How screen refresh is handled in Trials Evolution also sees a key difference: with so many new technologies in the place, there is the danger of rendering occasionally running over budget, so RedLynx shifts away for a locked vertical sync to an adaptive strategy. If render time is under 16.67ms, the game waits for the next vertical refresh and the next frame is displayed with no tearing. If the frame isn't complete by then, the framebuffer is flipped while the screen is updating, resulting in screen-tear. Curiously, the review code sent out in advance of the final game was prone to some quite severe examples of this in places, but it's really not an issue in the complete version you'll download from Live, manifesting mostly in the form of a "judder" fleetingly seen at the top of the screen.
Clearly a lot of optimisation has been done since the review version was released to journalists. To illustrate, here's a collection of scenes from Trials Evolution that centres on the game's generous use of alpha transparencies - which should in theory cause the 360's Xenos GPU some real difficulties. RedLynx uses alpha not just for fire and smoke, but also for particles, water splash effects and also for atmospheric rendering on the game's larger, more expansive environments. We see the odd evidence of torn frames here, but the effect is localised mostly at the top of the screen and isn't really noticeable. This video in itself is an excellent example of how RedLynx has crafted some levels to take advantage of the core strengths of the new engine - these stages are a real showcase for the spectacular effects work possible.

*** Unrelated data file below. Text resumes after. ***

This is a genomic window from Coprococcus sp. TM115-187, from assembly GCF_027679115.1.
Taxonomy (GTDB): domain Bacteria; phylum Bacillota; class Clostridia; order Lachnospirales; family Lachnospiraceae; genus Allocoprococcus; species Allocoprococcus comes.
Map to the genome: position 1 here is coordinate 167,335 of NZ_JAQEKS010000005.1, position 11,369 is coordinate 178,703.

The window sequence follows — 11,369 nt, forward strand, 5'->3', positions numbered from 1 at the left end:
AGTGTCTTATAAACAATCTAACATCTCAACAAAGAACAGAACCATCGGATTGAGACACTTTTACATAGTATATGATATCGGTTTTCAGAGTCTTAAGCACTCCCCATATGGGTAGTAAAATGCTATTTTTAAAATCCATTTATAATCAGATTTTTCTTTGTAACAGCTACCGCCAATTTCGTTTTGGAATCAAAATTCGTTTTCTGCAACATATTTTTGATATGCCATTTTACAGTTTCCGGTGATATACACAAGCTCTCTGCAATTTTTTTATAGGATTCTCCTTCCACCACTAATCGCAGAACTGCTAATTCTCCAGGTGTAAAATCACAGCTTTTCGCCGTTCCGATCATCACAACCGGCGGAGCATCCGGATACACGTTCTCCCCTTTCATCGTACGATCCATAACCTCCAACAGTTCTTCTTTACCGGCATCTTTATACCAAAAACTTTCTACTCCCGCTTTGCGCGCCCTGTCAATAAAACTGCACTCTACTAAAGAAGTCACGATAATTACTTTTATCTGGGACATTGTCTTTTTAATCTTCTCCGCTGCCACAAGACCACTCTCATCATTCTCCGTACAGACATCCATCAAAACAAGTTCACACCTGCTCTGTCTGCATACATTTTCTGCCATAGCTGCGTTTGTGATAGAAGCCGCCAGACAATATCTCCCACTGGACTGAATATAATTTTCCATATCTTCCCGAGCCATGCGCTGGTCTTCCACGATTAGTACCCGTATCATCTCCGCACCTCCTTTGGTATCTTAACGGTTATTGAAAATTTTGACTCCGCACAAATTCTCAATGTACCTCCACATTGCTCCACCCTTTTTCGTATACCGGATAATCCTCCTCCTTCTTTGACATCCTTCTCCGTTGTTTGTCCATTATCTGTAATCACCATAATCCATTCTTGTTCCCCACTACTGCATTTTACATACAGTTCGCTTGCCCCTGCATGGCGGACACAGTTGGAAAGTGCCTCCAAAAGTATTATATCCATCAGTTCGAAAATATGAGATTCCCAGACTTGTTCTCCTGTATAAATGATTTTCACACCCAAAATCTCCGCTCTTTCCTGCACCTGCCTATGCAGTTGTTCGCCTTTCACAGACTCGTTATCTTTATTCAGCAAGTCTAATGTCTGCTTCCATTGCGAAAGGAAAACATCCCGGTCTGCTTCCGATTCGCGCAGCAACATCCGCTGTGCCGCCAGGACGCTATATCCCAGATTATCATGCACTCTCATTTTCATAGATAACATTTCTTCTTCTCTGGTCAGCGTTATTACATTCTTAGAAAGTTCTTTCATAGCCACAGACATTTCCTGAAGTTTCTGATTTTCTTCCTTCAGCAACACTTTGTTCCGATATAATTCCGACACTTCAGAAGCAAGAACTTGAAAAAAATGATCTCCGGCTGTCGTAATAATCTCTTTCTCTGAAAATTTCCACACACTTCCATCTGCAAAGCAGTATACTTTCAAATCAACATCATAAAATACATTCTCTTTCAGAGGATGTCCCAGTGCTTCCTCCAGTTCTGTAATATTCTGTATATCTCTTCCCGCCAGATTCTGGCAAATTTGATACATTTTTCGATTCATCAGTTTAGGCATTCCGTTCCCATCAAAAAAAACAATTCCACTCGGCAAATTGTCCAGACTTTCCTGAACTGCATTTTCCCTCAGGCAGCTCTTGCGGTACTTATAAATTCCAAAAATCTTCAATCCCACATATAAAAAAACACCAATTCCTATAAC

"RedLynx uses alpha not just for fire and smoke, but also for particles, water splash effects and also for atmospheric rendering on the game's larger, more expansive environments."
Over and above the sheer spectacle, Trials has also got a whole lot bigger too, and not just in terms of a level count that has almost doubled over the first game. The dark interior warehouse environments of Trials HD have been given the elbow in favour of a new approach that sees the gameplay shift outdoors, with field of view adjusted to show more of the upcoming terrain to the player. This makes the game less a test of memory and more a test of skill, giving us more time to adapt speed and rider positioning for the obstacles ahead.
The change in environment revolutionises the look of the game in many crucial ways. First of all, the limited set of level building blocks has given way to a much more varied look. We see a vast range of available materials - dirt, rock, tarmac and many more - all of which have a slightly different level of friction on the wheels of the bike, mixing up the gameplay. The shift to the outdoors has also seen RedLynx introduce other effects new to the Trials games - an accomplished-looking water effect (animated with geometry) is all-new, and is lit perfectly according to the established light sources in the scene. It's just one example of an effect that is typically rather expensive to process that makes its way into Trials Evolution without any noticeable hit to the 60 frames per second update.